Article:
Delgado v. De Ona et al
ORDER granting 52 Unopposed Motion to Dismiss Negligence Count of Plaintiff's Amended Complaint for Lack of Jurisdiction. Signed by Magistrate Judge Andrea M. Simonton on 5/15/2012. (par)
UNITED STATES DISTRICT COURT
SOUTHERN DISTRICT OF FLORIDA
CASE NO: 11-21143-CIV-SEITZ/SIMONTON
ELVA CASIMRA CABRERA DELGADO,
LAURA GONZALEZ DE ONA
and DIEGO R. SUAREZ,
ORDER GRANTING UNOPPOSED MOTION TO DISMISS
NEGLIGENCE COUNT OF PLAINTIFF’S AMENDED COMPLAINT
FOR LACK OF JURISDICTION
This matter is before the Court upon Plaintiff’s Motion to Dismiss Count II of the
Complaint without Prejudice (DE # 52). The Defendant has not filed a response to the
Motion and the time for doing so has elapsed. Pursuant to the consent of the Parties, the
Honorable Patricia A. Seitz, United States District Judge, has referred this case to the
undersigned United States Magistrate Judge for final disposition (DE # 23).
This action was initiated when Plaintiff Elva Casimra Cabrera Delgado
(“Delgado”), a live-in housekeeper, filed a Complaint alleging violations of the Fair Labor
Standards Act 29 U.S.C. § 201, et seq., (“FLSA”) against her former employers Laura
Gonzalez de Ona and Diego R. Suarez (DE # 1). In the original Complaint, in addition to
alleging a federal minimum wage violation, the Plaintiff also alleged one count of
common law negligence related to a slip and fall accident that occurred on the
The federal minimum wage count (Count I) alleges that the Plaintiff worked an
average of 73 hours for the Defendants between August 1, 2008 and April 1, 2011, for
which she was paid below the minimum wage (DE # 8 at 3, 5). The Plaintiff seeks to
recover the difference between the amounts paid by the Defendants and the applicable
minimum wage. Jurisdiction for the federal minimum wage count is predicated upon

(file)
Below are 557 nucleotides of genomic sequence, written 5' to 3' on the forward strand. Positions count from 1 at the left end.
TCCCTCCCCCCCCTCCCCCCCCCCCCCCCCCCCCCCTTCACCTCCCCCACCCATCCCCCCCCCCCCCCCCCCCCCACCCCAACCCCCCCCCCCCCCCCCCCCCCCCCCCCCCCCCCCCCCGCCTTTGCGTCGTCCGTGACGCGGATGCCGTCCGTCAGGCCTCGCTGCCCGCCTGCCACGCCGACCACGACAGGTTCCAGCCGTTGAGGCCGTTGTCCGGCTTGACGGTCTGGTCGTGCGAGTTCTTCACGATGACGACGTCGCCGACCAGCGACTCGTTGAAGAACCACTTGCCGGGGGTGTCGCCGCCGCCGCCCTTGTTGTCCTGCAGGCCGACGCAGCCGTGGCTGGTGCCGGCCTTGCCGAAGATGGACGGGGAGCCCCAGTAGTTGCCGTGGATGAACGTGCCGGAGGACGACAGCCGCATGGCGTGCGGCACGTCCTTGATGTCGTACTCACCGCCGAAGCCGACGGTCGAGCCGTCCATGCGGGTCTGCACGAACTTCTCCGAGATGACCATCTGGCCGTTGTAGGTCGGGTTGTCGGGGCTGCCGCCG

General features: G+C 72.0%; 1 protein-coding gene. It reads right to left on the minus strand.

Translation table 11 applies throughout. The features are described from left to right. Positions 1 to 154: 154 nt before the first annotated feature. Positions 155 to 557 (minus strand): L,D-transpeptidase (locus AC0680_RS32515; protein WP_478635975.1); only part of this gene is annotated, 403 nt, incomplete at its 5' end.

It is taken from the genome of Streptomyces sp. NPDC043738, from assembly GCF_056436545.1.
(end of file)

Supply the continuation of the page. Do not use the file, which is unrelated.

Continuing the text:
federal question jurisdiction pursuant to 28 U.S.C. § 1331.
The negligence count, on the other hand, avers that the Plaintiff slipped and fell
on the Defendants’ property due to the unreasonably unsafe condition of the tile floor
(DE # 8 at 6-8). In that count, the Plaintiff seeks to recover for injuries and medical bills
related to the fall. Jurisdiction for the negligence count is predicated upon the Court’s
supplemental jurisdiction under 28 U.S.C. § 1367.
In the instant Motion, the Plaintiff seeks to have the negligence count dismissed
from this action without prejudice.1 Plaintiff asserts that the Court’s exercise of
supplemental jurisdiction over the negligence claim is not appropriate because the
negligence action does not arise from the same case or controversy as the minimum
wage claim. Specifically, the Plaintiff contends that the state negligence cause of action
requires completely different elements of proof and involves different standards of
liability than the minimum wage claim. In addition, the Plaintiff contends that because
there were no witnesses to the Plaintiff’s fall, there will be no overlap of fact witnesses
In the Motion to Dismiss, the Plaintiff refers to Count II of the Complaint as
alleging negligence. However, on May 9, 2011, the Plaintiff filed an Amended Complaint
wherein the Plaintiff added an additional Count to the action for alleged violations of the
Florida Minimum Wage law, Fla. Stat. § 448.110 (DE # 8). The Florida Minimum Wage
claims were designated as Count II. Thus, it is Count III, not Count II, that alleges
negligence in the Amended Complaint and the Court therefore treats the Plaintiff’s
Motion as seeking to dismiss that count.
at trial, other than the Plaintiff. Further, the Plaintiff contends that the negligence claim,
unlike the minimum wage claim, will require the testimony of engineering experts at trial.
Plaintiff therefore argues that the actions do not arise from a common case or
controversy as required by 28 U.S.C. § 1367(a), the statute which sets forth the Court’s